This is not about yelling louder. It is about saying the present system does not work.

benign genocide, philanthropy

Evaluating Philanthropy

I am virtually certain that the theory I have been developing — perhaps it is a thesis — will evolve as discourse on the Web.

That theory is that the global reality we have today is essentially and foundationally the product of the interaction between capitalism and philanthropy and that the major moral lapses of this accepted interaction can be termed casual or benign genocide.

A huge piece of this line of thinking involves the need to demonstrate that philanthropy in itself needs vastly more critical attention than now exists.

Another piece is the need to evaluate capitalism more as a cultural than a purely economic entity.

There is nothing intrinsically wrong with creating abundance. It is the uses of abundance — and in particular the unexamined and widespread acclamation of these uses that is built into what might be called the media-education complex — that needs an updated Veblenian analysis.

I cite Veblen with the serene intent of recalling many strands of Thorstein Veblen’s thinking and applying some of its vicious strictures to the low estate of culture today. Even dissenting streams are all coagulated with the broad flow of uncritical acceptance of a tasteless hierarchy of values.

It does no good to complain about economic differentials when the mass of social engines out there are in lockstep to applaud the low estate of virtually every step on the ladder.

If you Google “evaluate philanthropy” you come onto the essentually uncritical ethos I am referring to. The philanthropic structure is as accepted as the capitalist structure is, and as the casual genocidal structure is. It all proceeds under the banners of educational-media benignity.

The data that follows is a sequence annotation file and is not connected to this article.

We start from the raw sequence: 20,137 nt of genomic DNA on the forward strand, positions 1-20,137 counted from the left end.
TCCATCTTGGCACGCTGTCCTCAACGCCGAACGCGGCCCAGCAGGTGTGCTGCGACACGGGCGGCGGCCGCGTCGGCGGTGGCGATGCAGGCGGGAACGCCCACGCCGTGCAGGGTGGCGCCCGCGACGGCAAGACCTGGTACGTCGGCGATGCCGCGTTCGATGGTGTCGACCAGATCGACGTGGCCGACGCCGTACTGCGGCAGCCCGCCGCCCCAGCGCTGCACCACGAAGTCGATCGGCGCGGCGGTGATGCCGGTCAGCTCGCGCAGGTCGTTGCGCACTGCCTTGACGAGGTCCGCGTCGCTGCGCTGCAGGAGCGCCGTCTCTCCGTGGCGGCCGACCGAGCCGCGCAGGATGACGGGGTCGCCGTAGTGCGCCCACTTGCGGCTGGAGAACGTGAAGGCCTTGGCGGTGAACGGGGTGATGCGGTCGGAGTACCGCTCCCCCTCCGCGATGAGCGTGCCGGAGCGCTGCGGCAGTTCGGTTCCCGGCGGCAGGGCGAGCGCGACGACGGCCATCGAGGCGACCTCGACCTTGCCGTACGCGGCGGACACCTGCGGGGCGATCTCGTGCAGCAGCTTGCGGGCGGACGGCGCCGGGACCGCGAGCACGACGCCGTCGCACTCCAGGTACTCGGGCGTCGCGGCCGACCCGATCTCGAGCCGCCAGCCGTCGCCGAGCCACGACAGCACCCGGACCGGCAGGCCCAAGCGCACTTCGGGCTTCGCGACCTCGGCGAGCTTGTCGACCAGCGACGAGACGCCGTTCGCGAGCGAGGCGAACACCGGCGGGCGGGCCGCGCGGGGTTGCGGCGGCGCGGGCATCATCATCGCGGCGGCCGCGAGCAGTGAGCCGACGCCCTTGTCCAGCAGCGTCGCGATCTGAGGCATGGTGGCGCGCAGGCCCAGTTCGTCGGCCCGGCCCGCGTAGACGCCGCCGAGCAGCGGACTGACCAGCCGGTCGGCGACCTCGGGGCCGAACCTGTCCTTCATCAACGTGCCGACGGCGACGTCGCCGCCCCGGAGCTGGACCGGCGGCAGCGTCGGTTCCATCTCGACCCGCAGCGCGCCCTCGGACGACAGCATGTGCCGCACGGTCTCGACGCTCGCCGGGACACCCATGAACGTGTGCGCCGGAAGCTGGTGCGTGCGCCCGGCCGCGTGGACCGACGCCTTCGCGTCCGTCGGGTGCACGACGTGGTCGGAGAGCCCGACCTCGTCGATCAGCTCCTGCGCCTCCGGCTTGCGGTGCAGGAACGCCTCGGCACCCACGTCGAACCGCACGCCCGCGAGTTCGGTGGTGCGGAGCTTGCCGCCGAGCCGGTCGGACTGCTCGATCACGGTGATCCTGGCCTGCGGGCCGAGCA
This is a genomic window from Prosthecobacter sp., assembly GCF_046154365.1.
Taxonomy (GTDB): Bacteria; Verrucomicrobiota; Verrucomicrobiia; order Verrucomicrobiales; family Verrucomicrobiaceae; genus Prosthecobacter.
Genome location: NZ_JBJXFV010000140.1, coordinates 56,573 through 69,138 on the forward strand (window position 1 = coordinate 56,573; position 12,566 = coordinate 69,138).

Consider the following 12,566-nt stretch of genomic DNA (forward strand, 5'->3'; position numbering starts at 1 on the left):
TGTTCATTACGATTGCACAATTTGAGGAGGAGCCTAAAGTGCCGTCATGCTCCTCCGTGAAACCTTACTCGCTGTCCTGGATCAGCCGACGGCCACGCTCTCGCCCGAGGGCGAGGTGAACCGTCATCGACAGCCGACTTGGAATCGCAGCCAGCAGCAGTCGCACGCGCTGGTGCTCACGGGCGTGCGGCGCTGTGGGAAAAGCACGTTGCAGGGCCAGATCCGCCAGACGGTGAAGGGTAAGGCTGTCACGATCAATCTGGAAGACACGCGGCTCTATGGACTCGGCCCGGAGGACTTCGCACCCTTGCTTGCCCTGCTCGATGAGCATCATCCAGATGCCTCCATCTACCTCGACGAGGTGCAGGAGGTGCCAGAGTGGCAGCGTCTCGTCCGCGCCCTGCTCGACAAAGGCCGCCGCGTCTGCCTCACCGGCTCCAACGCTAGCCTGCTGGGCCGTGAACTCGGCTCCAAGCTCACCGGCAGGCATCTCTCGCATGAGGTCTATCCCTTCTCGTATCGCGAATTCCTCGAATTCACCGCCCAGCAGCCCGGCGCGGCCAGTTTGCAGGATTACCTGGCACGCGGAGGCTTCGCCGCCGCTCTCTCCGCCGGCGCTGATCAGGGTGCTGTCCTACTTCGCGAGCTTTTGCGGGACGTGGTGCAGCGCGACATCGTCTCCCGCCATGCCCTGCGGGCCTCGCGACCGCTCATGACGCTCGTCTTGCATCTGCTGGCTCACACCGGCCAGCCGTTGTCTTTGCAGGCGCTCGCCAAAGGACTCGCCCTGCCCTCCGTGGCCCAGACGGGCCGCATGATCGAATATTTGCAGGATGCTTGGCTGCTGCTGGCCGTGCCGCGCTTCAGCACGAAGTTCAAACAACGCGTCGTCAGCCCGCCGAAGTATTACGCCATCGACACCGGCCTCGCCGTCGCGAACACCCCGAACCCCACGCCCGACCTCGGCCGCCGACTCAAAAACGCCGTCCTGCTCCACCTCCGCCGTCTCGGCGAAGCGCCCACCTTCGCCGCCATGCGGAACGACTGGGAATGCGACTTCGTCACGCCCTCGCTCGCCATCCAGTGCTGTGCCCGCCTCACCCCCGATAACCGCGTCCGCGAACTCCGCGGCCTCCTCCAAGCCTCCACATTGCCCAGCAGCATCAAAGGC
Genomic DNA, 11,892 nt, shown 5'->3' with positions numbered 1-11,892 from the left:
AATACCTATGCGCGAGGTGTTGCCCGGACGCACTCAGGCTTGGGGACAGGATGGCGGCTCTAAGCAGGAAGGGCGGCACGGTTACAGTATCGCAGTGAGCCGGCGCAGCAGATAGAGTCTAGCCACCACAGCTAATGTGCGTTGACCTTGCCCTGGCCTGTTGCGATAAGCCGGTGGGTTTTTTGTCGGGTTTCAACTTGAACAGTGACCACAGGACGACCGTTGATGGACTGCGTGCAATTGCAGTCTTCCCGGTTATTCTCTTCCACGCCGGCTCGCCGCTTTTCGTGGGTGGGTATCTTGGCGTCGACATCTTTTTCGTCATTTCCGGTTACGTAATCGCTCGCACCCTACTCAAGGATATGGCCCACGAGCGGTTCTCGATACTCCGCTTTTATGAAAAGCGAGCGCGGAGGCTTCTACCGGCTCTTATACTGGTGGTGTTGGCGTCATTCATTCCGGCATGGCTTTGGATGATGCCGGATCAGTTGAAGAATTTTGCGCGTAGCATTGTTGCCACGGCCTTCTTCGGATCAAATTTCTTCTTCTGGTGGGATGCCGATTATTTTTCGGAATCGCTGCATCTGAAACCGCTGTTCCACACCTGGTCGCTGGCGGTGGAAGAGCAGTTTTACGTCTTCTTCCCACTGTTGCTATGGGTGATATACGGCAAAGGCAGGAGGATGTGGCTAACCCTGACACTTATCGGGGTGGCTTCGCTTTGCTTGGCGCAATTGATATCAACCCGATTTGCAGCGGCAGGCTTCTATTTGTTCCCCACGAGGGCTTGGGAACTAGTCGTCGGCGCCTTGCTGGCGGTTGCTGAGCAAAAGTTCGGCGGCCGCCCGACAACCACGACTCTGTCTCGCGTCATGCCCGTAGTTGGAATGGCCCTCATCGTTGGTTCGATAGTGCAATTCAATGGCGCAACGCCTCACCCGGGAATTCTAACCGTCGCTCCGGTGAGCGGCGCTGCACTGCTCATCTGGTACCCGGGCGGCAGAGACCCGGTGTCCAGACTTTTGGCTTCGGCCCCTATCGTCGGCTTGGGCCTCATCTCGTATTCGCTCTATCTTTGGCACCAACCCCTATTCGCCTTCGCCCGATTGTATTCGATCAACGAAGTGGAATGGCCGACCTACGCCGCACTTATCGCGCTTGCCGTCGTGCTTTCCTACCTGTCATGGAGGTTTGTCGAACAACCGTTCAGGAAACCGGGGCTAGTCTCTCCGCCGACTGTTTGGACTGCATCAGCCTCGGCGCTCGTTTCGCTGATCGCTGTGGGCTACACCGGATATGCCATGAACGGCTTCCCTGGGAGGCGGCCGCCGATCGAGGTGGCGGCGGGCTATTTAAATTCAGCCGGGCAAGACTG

We fail in criticiam if we try to squeeze the reality I am describing into the old wineskins of Marxism and whatever other isms may have been pertinent.

We need a critique which answers these questions:

What is the function of philanthropy and what does its dominant status leave undone and unattended?

What is the function of governments and to what extent is their task limited or compromised by the priorities of philanthropy?

Well, one could go on and on. Just as one could go on about the limits of criticism of design, of transportation, and so forth.

It is doubtful that much will take place until he spark that accompanies these questions strikes the flinty minds of the dominant forces that might be called the mainstream of Web thinking.

I have faith that it is in the questions themselves that the prospects of significant change and growth exist.

benign genocide, capitalism, philanthropy

Capitalism and Philanthropy

Capitalism and philanthropy are not at odds in a world where benign genocide proceeds apace.

Capitalism and philanthropy need some definition, along with privilege, power and hypocrisy.

None are words that find much play in today’s media, but that may change. The text for this page might well be an aphorism of Karl Kraus: “Father forgive them, for they know what they do!”

Thanks to our media, benign genocide is never unconscious. It is the object of gravely cheerful commiseration.

Yes, let’s define some terms.


The cumulative power and decisions of those in charge of vehicles dedicated to producing a profit for stockholders.

These vehicles or corporations are comparable to major nation states. They have the capacity to obtain favorable laws and to control key policies.

Most important of all: In the face they present to the world, these entities validate a culture which is itself tiered in terms of acceptable levels of privilege. There is the top heavy top where the bulk of control resides, the insecure middle and the devil take the bottom.